tue 24/10/2017

DVD/Blu-ray: Journey to the Centre of the Earth | reviews, news & interviews

DVD/Blu-ray: Journey to the Centre of the Earth

DVD/Blu-ray: Journey to the Centre of the Earth

More like journey to the dull heart of feeble '50s special effects

James Mason and Arlene Dahl in Journey to the Centre of the Earth

Oh dear. I thought that this was going to be one of those exciting fantasy films that livened up TV on weekend afternoons in my childhood, and that there would be kitschy special effects and ludicrous dialogue. But no, it's not 20,00 Leagues under the Sea, The Seventh Voyage of Sinbad or even Dr Doolittle. It's a turgid plough through a Jules Verne yarn which doesn't even introduce a freaky creature until almost 50 minutes into the storyline, and then it's just some poor old lizards matted into a drab seaside set. 

Journey to the Centre of the Earth frankly doesn't deserve the full restoration and re-issue treatment. James Mason plays an absent-minded professor of geology in an implausible Edinburgh. American pop star Pat Boone mangles a Scottish accent as Mason's aspiring student, who's in love with the Professor's niece (Diane Baker, fresh from playing Anne Frank's sister, here kitted up in Victorian frocks). Boone stumbles across a mysterious piece of lava that just happens to contain a secret message about a route that will lead intrepid explorers to the core of our planet and untold wonders. So off they go, picking up an Icelandic lady academic (Arlene Dahl) and her hunky sidekick (Peter Ronson, who doesn't speak English) and his pet duck. Deep into the steamy centre of the earth, which looks disappointingly like the kind of sets knocked up in the early days of Dr Who, all jiggly crystals, whirling maelstroms and steamy crevices.

Journey to the Centre of the EarthThe duck is possibly the real star; Gertrude wears some alarming eye make-up which fluctuates from scene to scene. For those of us obsessed with waterfowl, Gertie is a very puzzling creature. Is it an Indian Runner duck crossed with a Pekin, or some other mutant breed created entirely for the film?

There is some skulduggery from a rival explorer (Thayer David) who definitely likes duck but in the wrong way, and there are far too many scenes where Pat Boone gets to amble around topless in his ripped shorts (as does the Icelandic sidekick). It's as if they were trying out for some Tom of Finland preliminary sketches. Mason deploys his magnificent vocal range on some blisteringly dull dialogue and you can imagine him moaning to his agent every evening on the 'phone. Why Charles Brackett kept his name on the script is a mystery. Bernard Herrmann composed the under-used score, but it's Boone's singing that scars the soul.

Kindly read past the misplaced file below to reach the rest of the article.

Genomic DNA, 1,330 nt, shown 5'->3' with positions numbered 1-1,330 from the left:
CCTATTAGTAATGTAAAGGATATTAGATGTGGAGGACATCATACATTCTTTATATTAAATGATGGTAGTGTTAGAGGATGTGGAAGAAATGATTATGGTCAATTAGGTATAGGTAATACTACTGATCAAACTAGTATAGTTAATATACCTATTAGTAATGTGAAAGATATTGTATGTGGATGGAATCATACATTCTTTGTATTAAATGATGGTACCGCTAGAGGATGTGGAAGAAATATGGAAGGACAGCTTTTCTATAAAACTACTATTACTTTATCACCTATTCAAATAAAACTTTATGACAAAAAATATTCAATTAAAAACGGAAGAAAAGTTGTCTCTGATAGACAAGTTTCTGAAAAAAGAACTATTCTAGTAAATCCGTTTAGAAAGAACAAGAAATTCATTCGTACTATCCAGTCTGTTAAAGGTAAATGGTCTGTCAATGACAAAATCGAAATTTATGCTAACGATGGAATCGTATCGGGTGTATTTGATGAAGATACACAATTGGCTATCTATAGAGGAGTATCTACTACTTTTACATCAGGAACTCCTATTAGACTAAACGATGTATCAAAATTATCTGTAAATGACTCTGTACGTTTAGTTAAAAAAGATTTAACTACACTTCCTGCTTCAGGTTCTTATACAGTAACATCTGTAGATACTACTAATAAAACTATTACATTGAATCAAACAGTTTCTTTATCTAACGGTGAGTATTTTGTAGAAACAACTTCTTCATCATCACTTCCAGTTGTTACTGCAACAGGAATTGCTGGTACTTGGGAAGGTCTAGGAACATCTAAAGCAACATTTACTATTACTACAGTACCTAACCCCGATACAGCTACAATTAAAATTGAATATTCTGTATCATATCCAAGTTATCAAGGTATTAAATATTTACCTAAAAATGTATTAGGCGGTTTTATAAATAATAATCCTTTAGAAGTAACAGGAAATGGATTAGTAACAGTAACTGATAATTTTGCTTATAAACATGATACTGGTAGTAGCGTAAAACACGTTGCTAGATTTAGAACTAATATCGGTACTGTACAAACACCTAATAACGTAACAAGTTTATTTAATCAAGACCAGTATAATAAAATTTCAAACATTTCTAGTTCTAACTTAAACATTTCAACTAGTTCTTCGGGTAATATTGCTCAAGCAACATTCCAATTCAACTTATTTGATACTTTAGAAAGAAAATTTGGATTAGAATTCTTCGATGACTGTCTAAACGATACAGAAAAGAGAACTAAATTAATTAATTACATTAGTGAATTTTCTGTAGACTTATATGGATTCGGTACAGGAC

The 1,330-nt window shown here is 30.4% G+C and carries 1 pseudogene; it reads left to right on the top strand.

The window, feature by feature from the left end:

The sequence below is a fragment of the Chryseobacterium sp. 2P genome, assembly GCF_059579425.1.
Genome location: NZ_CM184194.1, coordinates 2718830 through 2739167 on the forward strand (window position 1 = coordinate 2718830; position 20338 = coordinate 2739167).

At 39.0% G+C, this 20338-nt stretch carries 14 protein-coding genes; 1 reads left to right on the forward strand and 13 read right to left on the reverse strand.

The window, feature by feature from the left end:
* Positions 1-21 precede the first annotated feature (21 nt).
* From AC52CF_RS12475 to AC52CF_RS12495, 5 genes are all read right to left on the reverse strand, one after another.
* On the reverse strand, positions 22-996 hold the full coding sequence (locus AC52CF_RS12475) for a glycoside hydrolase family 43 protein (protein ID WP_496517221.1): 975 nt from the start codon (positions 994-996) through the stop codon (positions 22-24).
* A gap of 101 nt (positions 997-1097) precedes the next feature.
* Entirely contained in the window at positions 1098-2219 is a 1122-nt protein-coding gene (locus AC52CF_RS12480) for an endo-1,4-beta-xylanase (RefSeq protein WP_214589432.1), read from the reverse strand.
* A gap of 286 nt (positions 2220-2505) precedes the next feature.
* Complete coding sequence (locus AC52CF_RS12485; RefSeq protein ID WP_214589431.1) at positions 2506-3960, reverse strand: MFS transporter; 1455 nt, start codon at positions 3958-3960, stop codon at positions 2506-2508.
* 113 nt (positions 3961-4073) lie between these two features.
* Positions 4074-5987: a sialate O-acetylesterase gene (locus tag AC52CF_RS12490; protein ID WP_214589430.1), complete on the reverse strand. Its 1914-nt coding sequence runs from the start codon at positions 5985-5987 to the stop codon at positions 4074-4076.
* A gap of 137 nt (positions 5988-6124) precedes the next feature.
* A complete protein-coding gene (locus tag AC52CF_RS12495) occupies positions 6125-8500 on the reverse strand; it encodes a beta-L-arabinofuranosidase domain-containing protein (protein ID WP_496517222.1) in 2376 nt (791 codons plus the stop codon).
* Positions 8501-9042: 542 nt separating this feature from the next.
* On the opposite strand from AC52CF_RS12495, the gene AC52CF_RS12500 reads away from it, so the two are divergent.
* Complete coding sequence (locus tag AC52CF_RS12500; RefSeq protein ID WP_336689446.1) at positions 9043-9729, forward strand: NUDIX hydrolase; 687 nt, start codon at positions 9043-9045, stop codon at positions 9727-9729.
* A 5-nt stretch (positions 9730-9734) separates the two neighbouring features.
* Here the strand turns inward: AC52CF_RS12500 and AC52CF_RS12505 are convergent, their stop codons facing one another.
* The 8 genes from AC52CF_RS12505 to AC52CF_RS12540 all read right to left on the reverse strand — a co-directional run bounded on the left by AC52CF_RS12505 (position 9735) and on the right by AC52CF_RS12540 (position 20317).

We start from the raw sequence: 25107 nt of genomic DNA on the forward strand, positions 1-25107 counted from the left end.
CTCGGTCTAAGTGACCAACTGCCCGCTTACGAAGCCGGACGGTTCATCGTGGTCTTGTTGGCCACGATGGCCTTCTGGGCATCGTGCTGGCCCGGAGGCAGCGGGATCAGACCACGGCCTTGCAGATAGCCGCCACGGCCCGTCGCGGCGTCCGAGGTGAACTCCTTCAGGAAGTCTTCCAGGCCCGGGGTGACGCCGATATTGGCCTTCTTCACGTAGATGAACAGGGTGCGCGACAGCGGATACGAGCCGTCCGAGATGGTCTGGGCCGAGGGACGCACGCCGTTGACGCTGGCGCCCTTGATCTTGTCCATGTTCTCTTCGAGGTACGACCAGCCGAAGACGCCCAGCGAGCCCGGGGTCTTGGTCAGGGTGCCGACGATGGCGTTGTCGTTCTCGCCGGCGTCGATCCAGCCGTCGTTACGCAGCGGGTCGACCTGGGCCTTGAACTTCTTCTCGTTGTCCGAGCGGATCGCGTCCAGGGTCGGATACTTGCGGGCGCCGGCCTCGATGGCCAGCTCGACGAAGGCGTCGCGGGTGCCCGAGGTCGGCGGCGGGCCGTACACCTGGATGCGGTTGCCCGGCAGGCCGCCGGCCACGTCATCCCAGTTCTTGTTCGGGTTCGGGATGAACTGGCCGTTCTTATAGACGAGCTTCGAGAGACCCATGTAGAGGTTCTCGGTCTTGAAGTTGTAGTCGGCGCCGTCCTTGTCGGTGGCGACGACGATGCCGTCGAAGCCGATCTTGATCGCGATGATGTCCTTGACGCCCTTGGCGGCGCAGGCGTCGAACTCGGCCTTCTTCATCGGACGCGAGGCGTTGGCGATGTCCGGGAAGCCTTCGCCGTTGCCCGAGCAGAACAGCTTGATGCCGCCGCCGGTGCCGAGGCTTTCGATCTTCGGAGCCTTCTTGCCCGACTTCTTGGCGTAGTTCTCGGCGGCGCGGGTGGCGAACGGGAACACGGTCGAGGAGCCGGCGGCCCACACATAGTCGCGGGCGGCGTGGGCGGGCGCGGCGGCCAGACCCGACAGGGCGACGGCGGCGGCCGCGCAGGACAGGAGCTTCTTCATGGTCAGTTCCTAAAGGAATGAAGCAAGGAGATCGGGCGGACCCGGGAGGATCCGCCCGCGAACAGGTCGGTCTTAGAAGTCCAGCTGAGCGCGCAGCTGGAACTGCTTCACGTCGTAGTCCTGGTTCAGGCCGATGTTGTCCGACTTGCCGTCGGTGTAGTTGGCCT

This new edition features an interview with the ever-enthusiastic critic Kim Newman, who has some dry observations to make on the director Henry Levin, who made scads of other films that no-one remembers. Best avoided, this is simply not camp enough to be fun. 

@saskiabaron

Mason deploys his magnificent vocal range on some blisteringly dull dialogue

rating

Editor Rating: 
1
Average: 1 (1 vote)

Share this article

Add comment

Subscribe to theartsdesk.com

Thank you for continuing to read our work on theartsdesk.com. For unlimited access to every article in its entirety, including our archive of more than 10,000 pieces, we're asking for £3.95 per month or £30 per year. We feel it's a very good deal, and hope you do too.

To take an annual subscription now simply click here.

And if you're looking for that extra gift for a friend or family member, why not treat them to a theartsdesk.com gift subscription?

newsletter

Get a weekly digest of our critical highlights in your inbox each Thursday!

Simply enter your email address in the box below

View previous newsletters